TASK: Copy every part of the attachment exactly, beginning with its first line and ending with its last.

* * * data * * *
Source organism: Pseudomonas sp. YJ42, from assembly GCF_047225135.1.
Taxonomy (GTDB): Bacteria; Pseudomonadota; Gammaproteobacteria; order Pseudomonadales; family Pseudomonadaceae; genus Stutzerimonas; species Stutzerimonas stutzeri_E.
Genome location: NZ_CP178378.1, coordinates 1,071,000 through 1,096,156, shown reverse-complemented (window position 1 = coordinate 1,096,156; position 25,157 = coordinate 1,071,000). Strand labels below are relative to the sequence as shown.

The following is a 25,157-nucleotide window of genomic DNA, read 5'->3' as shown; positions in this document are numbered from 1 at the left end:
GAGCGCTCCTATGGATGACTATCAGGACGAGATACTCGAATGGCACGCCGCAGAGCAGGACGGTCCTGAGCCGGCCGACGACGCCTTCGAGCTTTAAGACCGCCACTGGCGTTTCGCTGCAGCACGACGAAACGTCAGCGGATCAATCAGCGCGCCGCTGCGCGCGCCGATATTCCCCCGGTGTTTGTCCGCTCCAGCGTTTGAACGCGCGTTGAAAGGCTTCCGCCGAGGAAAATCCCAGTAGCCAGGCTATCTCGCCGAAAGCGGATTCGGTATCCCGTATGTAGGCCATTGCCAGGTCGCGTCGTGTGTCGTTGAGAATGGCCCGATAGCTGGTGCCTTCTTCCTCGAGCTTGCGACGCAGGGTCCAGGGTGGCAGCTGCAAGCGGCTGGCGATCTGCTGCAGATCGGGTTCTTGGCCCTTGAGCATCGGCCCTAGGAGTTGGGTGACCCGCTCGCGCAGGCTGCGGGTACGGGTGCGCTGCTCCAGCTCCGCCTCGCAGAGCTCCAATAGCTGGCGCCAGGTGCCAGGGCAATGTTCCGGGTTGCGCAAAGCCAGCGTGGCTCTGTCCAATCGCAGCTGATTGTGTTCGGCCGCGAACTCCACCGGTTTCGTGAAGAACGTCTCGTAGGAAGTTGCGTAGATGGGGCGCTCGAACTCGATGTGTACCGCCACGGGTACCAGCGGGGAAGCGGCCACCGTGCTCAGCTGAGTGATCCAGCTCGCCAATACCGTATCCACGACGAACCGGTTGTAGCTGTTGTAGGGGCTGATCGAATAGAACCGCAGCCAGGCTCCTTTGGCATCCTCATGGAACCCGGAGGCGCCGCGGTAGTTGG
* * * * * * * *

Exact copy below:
Source organism: Pseudomonas sp. YJ42, from assembly GCF_047225135.1.
Taxonomy (GTDB): Bacteria; Pseudomonadota; Gammaproteobacteria; order Pseudomonadales; family Pseudomonadaceae; genus Stutzerimonas; species Stutzerimonas stutzeri_E.
Genome location: NZ_CP178378.1, coordinates 1,071,000 through 1,096,156, shown reverse-complemented (window position 1 = coordinate 1,096,156; position 25,157 = coordinate 1,071,000). Strand labels below are relative to the sequence as shown.

The following is a 25,157-nucleotide window of genomic DNA, read 5'->3' as shown; positions in this document are numbered from 1 at the left end:
GAGCGCTCCTATGGATGACTATCAGGACGAGATACTCGAATGGCACGCCGCAGAGCAGGACGGTCCTGAGCCGGCCGACGACGCCTTCGAGCTTTAAGACCGCCACTGGCGTTTCGCTGCAGCACGACGAAACGTCAGCGGATCAATCAGCGCGCCGCTGCGCGCGCCGATATTCCCCCGGTGTTTGTCCGCTCCAGCGTTTGAACGCGCGTTGAAAGGCTTCCGCCGAGGAAAATCCCAGTAGCCAGGCTATCTCGCCGAAAGCGGATTCGGTATCCCGTATGTAGGCCATTGCCAGGTCGCGTCGTGTGTCGTTGAGAATGGCCCGATAGCTGGTGCCTTCTTCCTCGAGCTTGCGACGCAGGGTCCAGGGTGGCAGCTGCAAGCGGCTGGCGATCTGCTGCAGATCGGGTTCTTGGCCCTTGAGCATCGGCCCTAGGAGTTGGGTGACCCGCTCGCGCAGGCTGCGGGTACGGGTGCGCTGCTCCAGCTCCGCCTCGCAGAGCTCCAATAGCTGGCGCCAGGTGCCAGGGCAATGTTCCGGGTTGCGCAAAGCCAGCGTGGCTCTGTCCAATCGCAGCTGATTGTGTTCGGCCGCGAACTCCACCGGTTTCGTGAAGAACGTCTCGTAGGAAGTTGCGTAGATGGGGCGCTCGAACTCGATGTGTACCGCCACGGGTACCAGCGGGGAAGCGGCCACCGTGCTCAGCTGAGTGATCCAGCTCGCCAATACCGTATCCACGACGAACCGGTTGTAGCTGTTGTAGGGGCTGATCGAATAGAACCGCAGCCAGGCTCCTTTGGCATCCTCATGGAACCCGGAGGCGCCGCGGTAGTTGG